Greenville residents call for supervisor to step down amid environmental issues

Greenville residents are calling on Mike Woods, a town supervisor, to step down amid environmental issues with land he farms on. (WLUK)

GREENVILLE, Wis. (WLUK) -- Residents in Greenville are upset and worried that they might have to foot the bill for what county and state officials are calling unauthorized dredging.

Residents filled the town's annual meeting Tuesday, putting the blame on Greenville Town Supervisor Mike Woods.

“You are not to be trusted,” said Jean Goffard of Greenville. “You're not to be believed. You're not worthy of being on Greenville's town board.”

The land Woods farms is just west of Highway 76, north of Lions Park. Environmental experts say the land includes a karst, which impacts well water for nearby residents. A karst is a geological feature that forms through the dissolving of soluble rocks like limestone.

“It could be like an underground cave of some sort or underground pocket,” Richard Carlson, the attorney for Greenville, explained in trying to define a karst.

Carlson says town officials were made aware of work Woods was going to do to try to resolve sedimentation problems caused by a contractor.

“The town believed Mr. Woods had all the necessary permits,” said Carlson. “It had nothing to do with the karst. It had nothing to do with contamination.”

According to the county and Wisconsin Department of Natural Resources, Woods didn't have the permits and dredged the karst, possibly beyond repair. Carlson says the DNR is now threatening heavy fines if corrective action isn't taken.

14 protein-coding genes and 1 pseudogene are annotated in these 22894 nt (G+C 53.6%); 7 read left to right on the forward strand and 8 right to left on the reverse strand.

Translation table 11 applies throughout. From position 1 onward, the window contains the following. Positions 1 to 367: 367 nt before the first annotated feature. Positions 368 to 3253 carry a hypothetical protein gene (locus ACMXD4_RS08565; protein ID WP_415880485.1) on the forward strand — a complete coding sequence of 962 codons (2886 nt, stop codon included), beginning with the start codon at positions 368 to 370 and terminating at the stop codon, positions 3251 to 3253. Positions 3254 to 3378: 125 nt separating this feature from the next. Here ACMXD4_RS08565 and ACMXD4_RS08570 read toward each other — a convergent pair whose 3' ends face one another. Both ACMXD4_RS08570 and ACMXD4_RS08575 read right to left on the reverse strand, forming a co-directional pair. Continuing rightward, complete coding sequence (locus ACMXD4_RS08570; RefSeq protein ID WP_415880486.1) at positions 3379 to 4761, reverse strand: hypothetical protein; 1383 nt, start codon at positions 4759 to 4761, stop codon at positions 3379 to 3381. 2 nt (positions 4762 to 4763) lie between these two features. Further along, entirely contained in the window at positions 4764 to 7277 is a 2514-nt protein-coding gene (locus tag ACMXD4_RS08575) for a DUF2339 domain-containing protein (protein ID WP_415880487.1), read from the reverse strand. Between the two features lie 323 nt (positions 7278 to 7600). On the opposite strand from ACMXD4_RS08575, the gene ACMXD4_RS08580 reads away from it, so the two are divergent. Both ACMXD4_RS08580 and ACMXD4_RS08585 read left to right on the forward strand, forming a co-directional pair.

“We were taken to the woodshed, maybe rightfully so in some aspects, for not being more diligent in terms of what we were getting into,” said Carlson of a meeting town officials had with the DNR.

A temporary stabilization mat has been put in place while the town comes up with a permanent remediation plan. It's unclear how much that plan might cost and who will pay for how much.

Residents made it clear they don't want to foot the bill, and some say they'd like someone independent from the town board making decisions on the issue.

“I suspect and you probably do as well from what you've heard that they're going to think you're protecting your own,” said Dennis Luebke, a resident.

“As mad and upset as you people are, I'm feeling the same emotions,” said Andy Peters, a town supervisor.

As for Woods, he declined to talk with residents about his involvement.

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